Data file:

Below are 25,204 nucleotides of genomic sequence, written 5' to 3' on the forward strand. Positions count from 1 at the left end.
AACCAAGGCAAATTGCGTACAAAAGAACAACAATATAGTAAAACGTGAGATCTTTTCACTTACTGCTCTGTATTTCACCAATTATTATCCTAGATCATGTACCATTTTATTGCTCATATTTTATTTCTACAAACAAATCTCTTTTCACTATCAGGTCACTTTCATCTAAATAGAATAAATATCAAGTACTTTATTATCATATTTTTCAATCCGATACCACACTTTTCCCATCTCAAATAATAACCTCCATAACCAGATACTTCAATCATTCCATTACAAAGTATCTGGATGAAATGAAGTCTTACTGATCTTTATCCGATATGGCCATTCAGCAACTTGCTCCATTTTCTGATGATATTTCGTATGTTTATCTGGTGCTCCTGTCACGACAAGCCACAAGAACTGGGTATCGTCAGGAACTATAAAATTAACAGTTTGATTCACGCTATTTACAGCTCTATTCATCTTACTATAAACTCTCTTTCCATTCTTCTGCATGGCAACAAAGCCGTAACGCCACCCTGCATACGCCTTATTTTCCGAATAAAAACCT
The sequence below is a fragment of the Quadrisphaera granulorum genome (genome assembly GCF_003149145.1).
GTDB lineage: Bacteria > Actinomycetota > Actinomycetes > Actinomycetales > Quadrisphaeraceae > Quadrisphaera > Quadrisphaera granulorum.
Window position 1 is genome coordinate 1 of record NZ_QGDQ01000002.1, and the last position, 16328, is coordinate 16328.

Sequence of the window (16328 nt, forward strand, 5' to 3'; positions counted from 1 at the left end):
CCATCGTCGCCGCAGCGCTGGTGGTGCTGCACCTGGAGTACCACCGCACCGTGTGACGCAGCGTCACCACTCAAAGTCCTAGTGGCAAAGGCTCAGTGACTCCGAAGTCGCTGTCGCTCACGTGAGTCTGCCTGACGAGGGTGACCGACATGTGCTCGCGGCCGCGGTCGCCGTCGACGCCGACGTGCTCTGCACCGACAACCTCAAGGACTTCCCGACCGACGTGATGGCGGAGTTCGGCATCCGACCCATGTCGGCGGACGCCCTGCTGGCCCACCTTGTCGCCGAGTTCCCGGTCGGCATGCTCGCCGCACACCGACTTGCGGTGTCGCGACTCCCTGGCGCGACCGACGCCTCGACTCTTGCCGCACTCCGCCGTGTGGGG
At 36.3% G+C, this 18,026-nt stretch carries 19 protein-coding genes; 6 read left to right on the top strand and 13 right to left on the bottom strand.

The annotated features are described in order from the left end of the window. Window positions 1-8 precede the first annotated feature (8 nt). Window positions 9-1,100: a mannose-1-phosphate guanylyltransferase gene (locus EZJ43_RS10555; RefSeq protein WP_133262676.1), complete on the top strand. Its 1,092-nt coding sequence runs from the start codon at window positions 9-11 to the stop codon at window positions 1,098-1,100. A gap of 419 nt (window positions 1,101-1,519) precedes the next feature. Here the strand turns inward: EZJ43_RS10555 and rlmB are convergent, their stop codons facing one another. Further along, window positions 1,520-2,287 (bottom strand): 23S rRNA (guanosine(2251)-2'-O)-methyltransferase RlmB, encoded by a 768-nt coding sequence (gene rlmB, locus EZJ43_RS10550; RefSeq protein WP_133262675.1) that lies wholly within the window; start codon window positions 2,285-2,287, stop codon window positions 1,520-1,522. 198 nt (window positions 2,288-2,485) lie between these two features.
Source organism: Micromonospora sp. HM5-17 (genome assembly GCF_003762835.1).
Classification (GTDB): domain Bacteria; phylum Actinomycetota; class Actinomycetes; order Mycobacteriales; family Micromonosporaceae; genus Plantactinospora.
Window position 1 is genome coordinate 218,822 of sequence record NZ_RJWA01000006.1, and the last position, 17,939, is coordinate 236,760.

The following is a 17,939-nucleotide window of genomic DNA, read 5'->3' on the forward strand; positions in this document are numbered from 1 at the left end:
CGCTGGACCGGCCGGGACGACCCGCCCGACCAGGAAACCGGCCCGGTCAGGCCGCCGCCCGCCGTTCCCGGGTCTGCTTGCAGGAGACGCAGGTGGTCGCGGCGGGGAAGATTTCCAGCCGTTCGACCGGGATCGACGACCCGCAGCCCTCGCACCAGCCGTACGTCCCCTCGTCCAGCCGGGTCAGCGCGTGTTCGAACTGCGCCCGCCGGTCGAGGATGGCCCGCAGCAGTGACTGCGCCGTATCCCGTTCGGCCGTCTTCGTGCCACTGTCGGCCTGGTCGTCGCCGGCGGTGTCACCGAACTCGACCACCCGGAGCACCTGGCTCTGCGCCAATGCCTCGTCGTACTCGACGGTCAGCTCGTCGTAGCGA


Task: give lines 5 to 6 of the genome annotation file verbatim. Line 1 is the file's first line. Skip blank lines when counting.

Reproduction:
Window position 1 is genome coordinate 1 of record NZ_QGDQ01000002.1, and the last position, 16328, is coordinate 16328.

Sequence of the window (16328 nt, forward strand, 5' to 3'; positions counted from 1 at the left end):